Over the past two weeks I've written a handful of posts over at The Pursuit of Harpyness and my colleagues have posted a handful as well.
Working backwards this time, just for the sake of novelty
- On Friday, I asked folks to share their favorite signs of spring. My favorite response as of this writing was from Es, who responded: "The big white patches of horsehair in the drying mud in the fields, where my girl has had her winter blankets off and is rolling her fluff out! Like pony-snow-angels."
- On Wednesday I threw up an open thread which developed several interesting conversations in comments about shitty experiences in academia, life changes, and wacky-yet-wonderful experiences in readers' lives.
- Last Monday, following the trip to Maine, I wrote a rant about size-based segregation and stigma in clothing stores. While comments got off to a relatively slow start, by the end of the week we'd accumulated quite a long thread in which folks described their various frustrations in finding clothing that matches their body type and aesthetic preferences.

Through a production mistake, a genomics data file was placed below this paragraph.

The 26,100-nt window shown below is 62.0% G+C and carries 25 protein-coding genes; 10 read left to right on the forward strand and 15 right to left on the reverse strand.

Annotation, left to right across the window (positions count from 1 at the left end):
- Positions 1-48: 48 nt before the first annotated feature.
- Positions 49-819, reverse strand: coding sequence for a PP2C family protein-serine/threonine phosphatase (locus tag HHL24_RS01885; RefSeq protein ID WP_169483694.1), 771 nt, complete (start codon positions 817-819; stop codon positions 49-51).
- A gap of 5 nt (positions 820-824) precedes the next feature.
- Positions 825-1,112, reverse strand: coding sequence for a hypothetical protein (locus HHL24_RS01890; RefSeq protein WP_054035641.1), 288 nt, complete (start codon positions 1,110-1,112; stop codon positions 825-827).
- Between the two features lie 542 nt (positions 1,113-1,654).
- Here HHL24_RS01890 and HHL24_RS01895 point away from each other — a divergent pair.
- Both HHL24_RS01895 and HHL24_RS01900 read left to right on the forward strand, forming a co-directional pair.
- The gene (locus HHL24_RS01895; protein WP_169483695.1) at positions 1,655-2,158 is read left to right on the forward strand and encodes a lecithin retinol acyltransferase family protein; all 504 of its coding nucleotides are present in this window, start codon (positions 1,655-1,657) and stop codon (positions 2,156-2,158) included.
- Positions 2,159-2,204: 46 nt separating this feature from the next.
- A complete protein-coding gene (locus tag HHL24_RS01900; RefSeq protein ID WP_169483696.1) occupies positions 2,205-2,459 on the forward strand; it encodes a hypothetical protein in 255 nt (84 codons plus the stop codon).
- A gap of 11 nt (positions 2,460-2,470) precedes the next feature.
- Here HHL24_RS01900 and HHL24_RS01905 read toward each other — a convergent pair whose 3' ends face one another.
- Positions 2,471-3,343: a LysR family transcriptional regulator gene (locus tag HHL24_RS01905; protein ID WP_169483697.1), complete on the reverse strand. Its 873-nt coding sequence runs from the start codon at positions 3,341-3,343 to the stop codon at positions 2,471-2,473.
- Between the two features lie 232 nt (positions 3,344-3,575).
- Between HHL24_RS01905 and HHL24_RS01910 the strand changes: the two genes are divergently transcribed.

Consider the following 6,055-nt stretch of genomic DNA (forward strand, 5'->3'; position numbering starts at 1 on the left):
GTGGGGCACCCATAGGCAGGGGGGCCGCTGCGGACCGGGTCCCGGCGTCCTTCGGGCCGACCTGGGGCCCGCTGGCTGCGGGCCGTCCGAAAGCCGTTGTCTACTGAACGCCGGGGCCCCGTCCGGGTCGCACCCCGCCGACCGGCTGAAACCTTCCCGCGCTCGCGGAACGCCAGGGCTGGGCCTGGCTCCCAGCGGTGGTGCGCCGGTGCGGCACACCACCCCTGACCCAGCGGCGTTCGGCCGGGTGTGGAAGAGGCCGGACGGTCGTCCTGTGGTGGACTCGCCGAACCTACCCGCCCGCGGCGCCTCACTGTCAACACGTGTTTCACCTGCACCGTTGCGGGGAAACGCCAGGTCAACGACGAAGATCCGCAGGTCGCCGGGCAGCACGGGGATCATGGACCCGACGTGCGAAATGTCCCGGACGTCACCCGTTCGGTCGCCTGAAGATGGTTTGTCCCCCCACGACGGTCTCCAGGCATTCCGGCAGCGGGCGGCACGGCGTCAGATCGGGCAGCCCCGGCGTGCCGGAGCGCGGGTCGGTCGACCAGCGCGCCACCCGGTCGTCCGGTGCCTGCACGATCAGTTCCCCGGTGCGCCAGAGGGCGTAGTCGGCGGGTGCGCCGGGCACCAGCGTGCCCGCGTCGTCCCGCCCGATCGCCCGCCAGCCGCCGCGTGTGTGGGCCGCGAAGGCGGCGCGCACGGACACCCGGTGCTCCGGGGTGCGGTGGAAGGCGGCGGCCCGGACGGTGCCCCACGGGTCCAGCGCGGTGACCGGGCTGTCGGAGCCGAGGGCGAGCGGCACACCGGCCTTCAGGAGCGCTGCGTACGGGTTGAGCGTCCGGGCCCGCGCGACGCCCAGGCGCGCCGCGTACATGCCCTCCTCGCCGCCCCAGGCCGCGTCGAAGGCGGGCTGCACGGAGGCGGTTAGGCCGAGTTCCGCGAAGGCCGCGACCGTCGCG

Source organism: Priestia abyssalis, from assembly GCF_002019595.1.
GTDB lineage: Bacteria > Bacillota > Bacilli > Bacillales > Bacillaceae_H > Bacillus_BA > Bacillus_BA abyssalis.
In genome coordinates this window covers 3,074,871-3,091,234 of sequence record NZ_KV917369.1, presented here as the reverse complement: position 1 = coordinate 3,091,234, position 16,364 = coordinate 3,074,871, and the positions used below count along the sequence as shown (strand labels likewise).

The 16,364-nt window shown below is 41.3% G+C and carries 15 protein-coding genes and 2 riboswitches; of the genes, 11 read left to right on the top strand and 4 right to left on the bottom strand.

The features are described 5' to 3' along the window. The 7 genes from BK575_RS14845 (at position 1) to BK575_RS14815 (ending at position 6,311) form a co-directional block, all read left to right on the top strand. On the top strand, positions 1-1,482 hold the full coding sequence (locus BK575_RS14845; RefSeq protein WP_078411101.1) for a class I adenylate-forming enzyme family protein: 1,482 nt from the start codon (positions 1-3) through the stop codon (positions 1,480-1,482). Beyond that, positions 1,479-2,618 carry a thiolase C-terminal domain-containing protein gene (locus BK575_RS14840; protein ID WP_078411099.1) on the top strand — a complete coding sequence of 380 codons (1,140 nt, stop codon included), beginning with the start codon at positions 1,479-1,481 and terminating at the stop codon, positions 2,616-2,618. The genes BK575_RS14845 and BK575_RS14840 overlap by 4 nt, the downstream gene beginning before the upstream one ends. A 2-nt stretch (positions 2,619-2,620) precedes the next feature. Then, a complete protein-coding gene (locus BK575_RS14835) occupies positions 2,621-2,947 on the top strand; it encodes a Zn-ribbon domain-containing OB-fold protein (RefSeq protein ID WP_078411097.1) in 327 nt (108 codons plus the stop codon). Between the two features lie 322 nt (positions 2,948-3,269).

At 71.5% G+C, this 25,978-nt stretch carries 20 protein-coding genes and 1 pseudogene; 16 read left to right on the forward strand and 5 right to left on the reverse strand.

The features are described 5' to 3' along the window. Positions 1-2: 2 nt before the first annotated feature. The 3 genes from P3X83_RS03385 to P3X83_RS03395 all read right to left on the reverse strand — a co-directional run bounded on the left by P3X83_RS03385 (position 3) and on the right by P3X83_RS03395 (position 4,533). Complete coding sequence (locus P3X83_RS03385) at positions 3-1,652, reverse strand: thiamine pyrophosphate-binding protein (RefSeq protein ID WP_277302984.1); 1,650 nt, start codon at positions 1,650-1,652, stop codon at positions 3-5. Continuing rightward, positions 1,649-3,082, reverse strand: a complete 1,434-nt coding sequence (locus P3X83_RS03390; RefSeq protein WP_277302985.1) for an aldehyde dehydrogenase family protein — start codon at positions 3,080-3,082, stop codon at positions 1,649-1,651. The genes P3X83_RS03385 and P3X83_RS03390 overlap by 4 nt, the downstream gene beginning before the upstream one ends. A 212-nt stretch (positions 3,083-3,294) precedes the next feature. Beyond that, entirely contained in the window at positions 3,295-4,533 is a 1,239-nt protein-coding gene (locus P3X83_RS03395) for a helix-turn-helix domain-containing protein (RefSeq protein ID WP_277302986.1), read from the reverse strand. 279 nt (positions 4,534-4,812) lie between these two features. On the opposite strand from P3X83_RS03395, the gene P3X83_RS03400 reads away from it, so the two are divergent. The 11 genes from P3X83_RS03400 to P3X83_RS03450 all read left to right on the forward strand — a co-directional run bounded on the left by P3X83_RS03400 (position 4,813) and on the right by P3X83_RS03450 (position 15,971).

- During the previous week, I wrote a Harpy Hall of Fame post about Sylvia Pankhurst, the middle daughter of the famous family of British suffrage activists. Click through to find out why she's buried in Addis Abiba, Ethiopia!
- I highlighted a new report on bisexual invisibility published and made available online by the San Francisco Human Rights Commission LGBT Advisory Committee. There was some discussion in comments about what bisexual invisibility actually entailed, and how bisexual folks are (or are not) marginalized within the wider queer community.
- And finally, nearly two weeks ago now I shared one of the wackiest pieces of solicitation junk mail I have ever had the (mis)fortune to receive. Click through for the tale of a Jesus prayer "rug" and the most egregious overuse of underlining in the history of the U.S. postal service.
Hope you all have a day of rest this Sunday and that the week ahead is a little bit brighter for you than the one we're leaving behind.